We found severe maladministration for how Metropolitan Thames Valley dealt with a complaint relating to fire safety, leaving the South London resident with anxiety over the issue for over 10 months.
It comes just a week after we highlighted a range of cladding and fire safety casework, including good practice in this area.
Throughout the complaint process, the landlord failed to recognise the inherent anxiety associated with fire safety and sought to provide no reassurance to the resident, particularly in the wake of the Grenfell tragedy.
The landlord also failed to recognise the resident’s disability, something he raised from the start.
The associated complaint relates to disrepair to a communal fire alarm call unit. The contractors were unable to resolve the issue on an initial visit and the landlord investigated the wrong fire safety issue on numerous occasions.
In terms of the complaint responses, the stage one response was delayed and did not recognise the issue – referring to the fire alarm itself rather than the fire alarm call point.
The landlord also upheld the complaint, despite no repair being carried out. This lack of clarity made the resident more frustrated and confused.
Whilst the landlord’s stage two response did accurately acknowledge and address the issue that had been complained of, it could have been more detailed.
It is unclear why the landlord was continuing to investigate the matter of whether call points were needed ten months after the issue was raised and when it found that the call points were no longer needed but took time to inform the resident of this and allay his fears.
We ordered the landlord to apologise to the resident and set out its current fire safety procedures, ensure appropriate signage around the building and clarify whether the fire alarm call points can now be removed.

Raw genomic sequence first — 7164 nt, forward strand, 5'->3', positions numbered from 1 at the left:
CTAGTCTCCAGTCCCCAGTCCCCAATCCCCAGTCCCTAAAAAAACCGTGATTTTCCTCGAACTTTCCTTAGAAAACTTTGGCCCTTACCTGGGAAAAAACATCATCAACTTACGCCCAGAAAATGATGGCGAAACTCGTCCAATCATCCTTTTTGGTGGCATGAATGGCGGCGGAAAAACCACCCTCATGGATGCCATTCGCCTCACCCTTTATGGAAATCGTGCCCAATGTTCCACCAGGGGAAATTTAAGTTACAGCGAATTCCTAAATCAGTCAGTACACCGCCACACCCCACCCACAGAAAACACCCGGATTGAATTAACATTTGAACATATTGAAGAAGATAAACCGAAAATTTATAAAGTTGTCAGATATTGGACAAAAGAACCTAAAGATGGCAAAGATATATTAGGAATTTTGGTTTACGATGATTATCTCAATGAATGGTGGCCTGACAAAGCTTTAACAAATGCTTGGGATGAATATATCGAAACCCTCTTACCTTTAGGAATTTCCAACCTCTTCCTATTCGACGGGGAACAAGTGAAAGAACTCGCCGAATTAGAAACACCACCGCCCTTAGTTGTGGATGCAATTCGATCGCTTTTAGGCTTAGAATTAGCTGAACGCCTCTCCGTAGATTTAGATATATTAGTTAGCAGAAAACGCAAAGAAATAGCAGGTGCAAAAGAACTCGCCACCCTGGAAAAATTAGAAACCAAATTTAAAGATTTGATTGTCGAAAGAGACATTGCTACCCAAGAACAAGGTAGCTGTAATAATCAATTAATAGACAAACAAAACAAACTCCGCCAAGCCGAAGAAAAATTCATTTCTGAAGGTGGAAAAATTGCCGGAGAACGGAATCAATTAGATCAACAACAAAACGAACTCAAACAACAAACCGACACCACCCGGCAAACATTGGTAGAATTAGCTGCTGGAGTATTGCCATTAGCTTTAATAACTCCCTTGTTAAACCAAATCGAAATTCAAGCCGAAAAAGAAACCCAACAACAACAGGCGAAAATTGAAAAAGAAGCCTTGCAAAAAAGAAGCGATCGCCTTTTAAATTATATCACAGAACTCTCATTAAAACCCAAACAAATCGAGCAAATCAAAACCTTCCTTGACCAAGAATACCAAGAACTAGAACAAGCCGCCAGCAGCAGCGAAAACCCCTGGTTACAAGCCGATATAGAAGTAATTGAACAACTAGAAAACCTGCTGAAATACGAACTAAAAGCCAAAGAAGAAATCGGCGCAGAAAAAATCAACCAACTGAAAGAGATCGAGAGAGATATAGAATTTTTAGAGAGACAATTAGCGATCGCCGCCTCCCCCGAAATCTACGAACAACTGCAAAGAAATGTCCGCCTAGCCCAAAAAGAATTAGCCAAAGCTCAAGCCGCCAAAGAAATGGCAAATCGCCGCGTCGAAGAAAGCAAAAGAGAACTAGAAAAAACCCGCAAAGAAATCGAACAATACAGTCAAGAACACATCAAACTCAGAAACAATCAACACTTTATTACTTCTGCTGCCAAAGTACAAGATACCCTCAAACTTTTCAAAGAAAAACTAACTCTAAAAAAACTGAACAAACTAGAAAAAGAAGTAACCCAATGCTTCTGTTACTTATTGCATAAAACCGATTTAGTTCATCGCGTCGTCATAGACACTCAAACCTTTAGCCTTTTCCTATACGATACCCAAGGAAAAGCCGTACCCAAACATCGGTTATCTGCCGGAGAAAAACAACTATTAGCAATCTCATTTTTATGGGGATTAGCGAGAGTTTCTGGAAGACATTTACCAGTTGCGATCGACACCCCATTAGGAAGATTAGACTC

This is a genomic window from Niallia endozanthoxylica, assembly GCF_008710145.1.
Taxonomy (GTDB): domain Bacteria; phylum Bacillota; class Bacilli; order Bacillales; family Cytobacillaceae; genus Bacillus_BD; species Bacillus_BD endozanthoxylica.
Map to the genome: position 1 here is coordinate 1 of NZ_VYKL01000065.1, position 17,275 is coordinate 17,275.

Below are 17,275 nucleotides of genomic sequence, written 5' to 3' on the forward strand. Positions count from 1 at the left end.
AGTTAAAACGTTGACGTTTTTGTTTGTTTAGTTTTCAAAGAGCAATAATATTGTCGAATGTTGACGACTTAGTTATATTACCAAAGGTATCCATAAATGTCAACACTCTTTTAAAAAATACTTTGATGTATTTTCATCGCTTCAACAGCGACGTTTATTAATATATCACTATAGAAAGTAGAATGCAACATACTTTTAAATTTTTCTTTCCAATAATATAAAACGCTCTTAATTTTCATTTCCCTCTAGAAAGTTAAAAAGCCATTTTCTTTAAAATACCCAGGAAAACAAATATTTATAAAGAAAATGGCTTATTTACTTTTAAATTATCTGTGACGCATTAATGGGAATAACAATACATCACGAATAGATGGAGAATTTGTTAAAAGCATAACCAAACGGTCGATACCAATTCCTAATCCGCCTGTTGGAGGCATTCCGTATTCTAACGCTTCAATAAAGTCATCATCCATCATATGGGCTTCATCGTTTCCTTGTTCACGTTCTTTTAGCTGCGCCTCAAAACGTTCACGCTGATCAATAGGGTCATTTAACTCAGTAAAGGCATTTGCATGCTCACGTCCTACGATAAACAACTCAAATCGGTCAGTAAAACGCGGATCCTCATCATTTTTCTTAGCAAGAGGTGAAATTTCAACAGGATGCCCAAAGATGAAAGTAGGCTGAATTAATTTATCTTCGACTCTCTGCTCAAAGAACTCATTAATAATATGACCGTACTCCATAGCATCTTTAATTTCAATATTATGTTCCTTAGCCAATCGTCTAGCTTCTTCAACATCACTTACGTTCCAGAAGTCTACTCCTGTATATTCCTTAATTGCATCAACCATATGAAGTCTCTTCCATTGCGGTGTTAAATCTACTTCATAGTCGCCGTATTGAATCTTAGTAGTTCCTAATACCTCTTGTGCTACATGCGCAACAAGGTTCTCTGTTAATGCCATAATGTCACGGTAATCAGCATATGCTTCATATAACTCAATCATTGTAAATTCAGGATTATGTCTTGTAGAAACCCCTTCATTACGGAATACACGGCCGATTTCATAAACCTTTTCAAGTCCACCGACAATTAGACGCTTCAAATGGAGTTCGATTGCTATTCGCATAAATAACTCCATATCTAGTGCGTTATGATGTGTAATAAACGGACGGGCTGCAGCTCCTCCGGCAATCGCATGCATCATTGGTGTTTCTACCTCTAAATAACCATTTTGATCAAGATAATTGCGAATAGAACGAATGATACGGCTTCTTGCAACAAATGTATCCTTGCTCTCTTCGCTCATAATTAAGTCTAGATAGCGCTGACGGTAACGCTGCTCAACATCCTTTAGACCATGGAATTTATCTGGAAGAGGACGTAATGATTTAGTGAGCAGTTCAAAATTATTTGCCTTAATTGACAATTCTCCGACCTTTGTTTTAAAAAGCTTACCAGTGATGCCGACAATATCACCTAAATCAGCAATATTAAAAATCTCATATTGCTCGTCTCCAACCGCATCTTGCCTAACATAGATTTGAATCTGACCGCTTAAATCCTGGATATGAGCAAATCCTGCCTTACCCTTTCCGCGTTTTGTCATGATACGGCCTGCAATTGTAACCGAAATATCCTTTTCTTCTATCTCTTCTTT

In its learning from the case, the landlord said it has improved how it responds to stage two complaints and has developed processes to encourage more collaborative working.
Richard Blakeway, Housing Ombudsman, said: “The resident repeatedly stated he had a disability, and this was not acknowledged or responded to at any point by the landlord.
“Yet the resident’s disability should have been recognised by the landlord and informed its approach, both in terms of the timescale it responded to the repair of the fire alarm call unit and its handling of the complaint.
“The handling of the complaint meant safety questions remained outstanding and this undoubtedly caused frustration and anxiety for the resident.
“This is another example of how landlords need to strengthen the handling of complaints involving fire safety.
“I welcome the landlord’s response on its learning from this case and the changes made to improve its service. I would encourage other landlords to consider the learning the case offers for their own services.”
We also found maladministration for the landlord’s response to the fire alarm call unit repair itself. This is because, despite in the end there not being a safety issue, the landlord did not take the matter seriously enough, which meant insufficient action was taken.
In all cases of severe maladministration, we invite the landlord to provide a learning statement.
Metropolitan Thames Valley learning statement
We did not handle this complaint satisfactorily and took too long to reassure the resident that their building had a working alarm and that the call alarm point was inactive and no longer part of the building’s fire safety procedure. We also did not consider the additional needs of the resident sufficiently, including how such a period of uncertainty could impact them.
Fire safety is our number one priority. It is imperative that we listen to residents when fire safety concerns are raised. We have apologised unreservedly to the resident for the worry caused and removed the redundant equipment.
We have made three main changes to our approach, following learnings from this case:
- Introduced a new “risk meeting” for cases involving multiple internal teams, to improve collaborative working. These have an elevated organisational status, with clear mandates on actions, and enhanced record-keeping.
- Heads of Service now personally sign-off every complaint response at Stage 2. This is to ensure the standard of reply meets residents’ expectations and that relevant operational teams are accountable for commitments that are made.
- New mandatory colleague training to ensure members of staff understand the circumstance, and means, to raise a complaint when a resident requests one.
Through changes to our more localised housing management approach, our Local Housing Managers are now responsible for non-technical fire safety checks as part of their communal walkabouts. This includes identifying and arranging removal of outdated fire safety equipment.
We are grateful to the Housing Ombudsman for the opportunity to review how we have responded to this determination, and to make improvements to our service.